The ski season got off to a bit of a slushy start at the end of 2011. Unseasonably warm weather and deepening fears of another recession kept tourists off the slopes, but it isn’t stopping two major investment firms from slaloming to bid on three resorts.
Financial group PPF, which is owned by Czech billionaire Petr Kellner, has made a bid to buy a one-third stake in three ski areas in the Krkonoše Mountains near the Czech-Polish border. PPF offered minority shareholder Czech Ski Association (SLČR) 194 million Kč ($9.8 million/7.6 million euros) for shares of Špindlerův mlýn, Pec pod Sněžkou and Harrachov ski areas, or 155 million Kč for shares just in the first two areas. The company’s bid is reportedly as much as 17 percent more than an independent appraisal, but PPF had access to the resort’s finances through a related company, Sportlease, which also has a minority stake in the areas.
“The purpose of acquiring a stake in the ski resorts is to help the SLČR stabilize its existence in a situation when its minority stake is its only viable asset and its minority decision doesn’t provide for comfortable decision-making over cash flow,” said Milan Tománek, a PPF spokesman.
The company has also expressed interest in purchasing majority stakes in the areas now owned by the Czech Sports Association, but progress on the deal will have to wait until a new director is elected this year.
Shortly after PPF submitted its offer and the SLČR executive committee said it would recommend to its members the sale be approved, a rival bid offering slightly more for shares in the same resorts was submitted.
Slovak company Tatry Mountain Resorts, owned by J&T Banka, made an offer just before the end of the year that is nearly identical to the PPF offer, just 1 million Kč more.
Other investment groups may soon be going public with offers of their own on the same properties, including Natland, Penta and rubber magnate Tomáš Němec, as well as owners of land where the slopes and lifts are located, daily Hospodářské noviny (HN) reported Dec. 21.
Though exact figures on ski tourism won’t be published before the end of the season, preliminary reports from hotels show a rough start to the season. Resort hotels, which are normally booked solid during the Christmas and New Year holidays, were half-vacant in some cases during the festivities this year, and Krkonoše hotels were around one-third vacant, HN reported.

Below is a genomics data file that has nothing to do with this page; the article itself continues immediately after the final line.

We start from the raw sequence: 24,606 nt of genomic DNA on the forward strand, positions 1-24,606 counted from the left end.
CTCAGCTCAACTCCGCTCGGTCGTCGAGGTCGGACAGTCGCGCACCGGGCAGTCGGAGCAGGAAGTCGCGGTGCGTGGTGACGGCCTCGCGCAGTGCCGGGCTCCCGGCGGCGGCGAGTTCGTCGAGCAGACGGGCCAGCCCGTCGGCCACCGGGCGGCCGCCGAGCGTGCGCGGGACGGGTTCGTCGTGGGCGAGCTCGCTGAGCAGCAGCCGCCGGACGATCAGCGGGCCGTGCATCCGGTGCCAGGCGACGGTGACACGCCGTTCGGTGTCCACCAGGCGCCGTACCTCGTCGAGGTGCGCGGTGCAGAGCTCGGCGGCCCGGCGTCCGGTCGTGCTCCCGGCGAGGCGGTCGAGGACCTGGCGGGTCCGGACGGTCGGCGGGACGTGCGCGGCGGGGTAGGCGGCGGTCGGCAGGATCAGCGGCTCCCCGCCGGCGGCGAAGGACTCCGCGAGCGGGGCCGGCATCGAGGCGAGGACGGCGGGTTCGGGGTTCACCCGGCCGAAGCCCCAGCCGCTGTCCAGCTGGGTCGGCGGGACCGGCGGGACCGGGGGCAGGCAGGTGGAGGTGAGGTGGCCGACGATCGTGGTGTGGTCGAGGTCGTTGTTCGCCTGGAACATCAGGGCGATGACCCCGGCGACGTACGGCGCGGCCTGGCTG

Though Czech mountains offer some of the least expensive skiing in Europe, a lot of renovation is still needed to bring them on par with world-class ski destinations like those in the Alps. Alice Dvořáková of CzechTourism said that though not nearly as much has been spent on renovations last year on the Czech slopes – around 400 million Kč compared with investments in the billions in years past – there is no shortage of interest in improving the resorts.
“It’s not so common to invest such large amounts of money every year, and that’s why the investments are not as high as in previous years,” she said. “This year we saw improvements, especially in children’s areas and areas for handicapped tourists.”
Weather and economics aside, running a ski resort is no easy business, which makes it no wonder owners would be looking to sell to a long-term investor in a slowed economy, said Ondřej Špaček, a tourism adviser for KPMG.
“The equipment and infrastructure needed for ski resorts is expensive, and you have to make money from other services like accommodation and ski schools,” Špaček said. “And the people with these firms that want to provide the ski resort have to have the skilled services and an additional business plan in order to make them profitable.”
He added that investors with a background in these types of services can often offer just the type of alternate business plans resorts need to keep profits strong.
“It’s a long-term investment together with the development of the ski resorts. You want to connect other business activities like the development of hotels, cabins and apartments.”
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